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New enterprise tsar's remit to slash red tape welcomed; BUT BUSINESS LEADERS SAY BIG CULTURE CHANGE IS NEEDED.


BUSINESS leaders in Wales have welcomed the appointment of Lord Young as the new enterprise tsar, with a remit to slash red tape.

But some remain to be convinced the former Trade Secretary can bring about the massive culture change that is needed to reduce the burden of bureaucracy on Welsh employers.

Announcing Lord Young's appointment yesterday Prime Minister David Cameron said enterprise was crucial to his efforts to create a "new economic dynamism" in Britain.

"I am seeking nothing less than a wholesale change in attitude from my Government and I need help to get there," said Mr Cameron. "So I am delighted that Lord Young has agreed to be my enterprise adviser; he'll be working to identify what we need to do to help small businesses grow."

Lord Young, who served in Margaret Thatcher's cabinet, said: "I'll be focusing on what barriers government policy have been put in the way of small business development and helping to advise on what can be done to make life easier for businesses to start and grow."

Downing Street said his review would focus on: how government can remove barriers and encourage more people to start business, including correcting an institutional bias towards people seeking jobs rather than working for themselves; ways in which government can remove barriers to growth faced by firms and remove or minimise regulatory and bureaucratic burdens which increase costs and hassle; ways in which Government departments and the public sector can support growth of small businesses, through reforming procurement, ensuring access to finance, and supporting trade and investment.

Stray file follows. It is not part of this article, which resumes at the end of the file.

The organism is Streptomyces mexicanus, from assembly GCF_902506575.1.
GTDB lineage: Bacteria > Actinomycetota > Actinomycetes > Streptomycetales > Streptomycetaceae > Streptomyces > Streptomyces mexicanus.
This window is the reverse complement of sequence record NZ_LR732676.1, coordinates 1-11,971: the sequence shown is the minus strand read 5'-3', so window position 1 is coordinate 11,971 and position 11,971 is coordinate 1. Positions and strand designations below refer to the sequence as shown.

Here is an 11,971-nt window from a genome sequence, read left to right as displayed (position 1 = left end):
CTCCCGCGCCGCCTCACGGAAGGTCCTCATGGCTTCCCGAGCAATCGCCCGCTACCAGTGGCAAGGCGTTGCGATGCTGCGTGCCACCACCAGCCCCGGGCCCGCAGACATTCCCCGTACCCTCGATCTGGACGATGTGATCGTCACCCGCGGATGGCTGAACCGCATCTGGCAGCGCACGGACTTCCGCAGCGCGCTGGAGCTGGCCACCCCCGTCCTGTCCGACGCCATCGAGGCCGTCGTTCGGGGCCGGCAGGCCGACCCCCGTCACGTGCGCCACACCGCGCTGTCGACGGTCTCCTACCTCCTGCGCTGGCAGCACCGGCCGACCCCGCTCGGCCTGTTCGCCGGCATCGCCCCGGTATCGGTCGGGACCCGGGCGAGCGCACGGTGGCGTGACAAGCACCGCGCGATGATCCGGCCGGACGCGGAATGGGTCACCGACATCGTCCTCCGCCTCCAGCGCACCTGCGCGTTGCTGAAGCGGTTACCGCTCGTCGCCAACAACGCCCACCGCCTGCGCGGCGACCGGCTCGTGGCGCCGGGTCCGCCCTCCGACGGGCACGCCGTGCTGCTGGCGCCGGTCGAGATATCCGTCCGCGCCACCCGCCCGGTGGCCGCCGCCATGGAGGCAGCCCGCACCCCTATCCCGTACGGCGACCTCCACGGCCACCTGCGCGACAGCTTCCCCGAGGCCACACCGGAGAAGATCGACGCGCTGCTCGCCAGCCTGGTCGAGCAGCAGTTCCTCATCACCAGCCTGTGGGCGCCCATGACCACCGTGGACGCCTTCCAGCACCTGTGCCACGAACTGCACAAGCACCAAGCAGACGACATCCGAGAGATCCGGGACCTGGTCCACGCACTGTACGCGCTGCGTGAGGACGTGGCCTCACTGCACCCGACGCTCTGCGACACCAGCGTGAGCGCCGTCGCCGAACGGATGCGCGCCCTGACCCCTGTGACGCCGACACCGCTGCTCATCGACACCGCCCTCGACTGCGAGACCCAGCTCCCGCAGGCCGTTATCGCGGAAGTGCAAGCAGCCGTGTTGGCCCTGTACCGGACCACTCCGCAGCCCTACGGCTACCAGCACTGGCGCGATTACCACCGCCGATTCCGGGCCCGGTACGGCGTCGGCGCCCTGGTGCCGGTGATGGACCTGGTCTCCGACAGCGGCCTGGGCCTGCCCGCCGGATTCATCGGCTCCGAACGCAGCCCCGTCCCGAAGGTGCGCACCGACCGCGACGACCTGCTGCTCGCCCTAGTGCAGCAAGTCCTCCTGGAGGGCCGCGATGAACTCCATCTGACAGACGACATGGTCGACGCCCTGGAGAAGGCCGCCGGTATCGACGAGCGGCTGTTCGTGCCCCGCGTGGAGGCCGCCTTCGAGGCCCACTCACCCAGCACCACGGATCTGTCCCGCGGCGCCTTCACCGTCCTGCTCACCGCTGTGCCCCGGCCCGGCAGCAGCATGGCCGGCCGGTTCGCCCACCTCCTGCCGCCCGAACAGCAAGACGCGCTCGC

Lord Young also said one of the areas he would like to examine was extending the time someone needed to work for a small firm before being able to bring a claim for unfair dismissal - presently one year. David Rosser, director of the CBI in Wales said any effort to reduce the burden of regulation on business was welcome.

"The CBI would welcome any meaningful attempt to address the regulatory environment facing business," he said.

"The challenge that will face Lord Young in making progress is to identify where to cut back.

"When the CBI talks to Welsh companies it is very hard to identify specific regulations, the abolition of which would have an impact on the legislative burden.

It is the cumulative burden which weighs companies down. It's a huge number of small regulations, some of which conflict with one another." Russell Lawson of the Federation of Small Businesses (FSB) in Wales said the task facing Lord Young was huge.

He warned that a culture change was needed across all government departments and at all level levels of government from Westminster down to local councils.

"There seems to be one initiative after another but we don't see the overall level of bureaucracy coming down," he said.

"There would have to be a culture change across the board to make things simpler for businesses.

It needs to be instilled in all government departments."

Mr Lawson also warned that the language of official forms was often confusing and onerous to small businesses. "The language needs to be more explanatory and take into account that not every business has a legal department," he said.


One of the areas Lord Young will examine is ways of removing or minimising bureaucratic burdens
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Title Annotation:Business
Publication:Western Mail (Cardiff, Wales)
Geographic Code:4EUUK
Date:Nov 2, 2010
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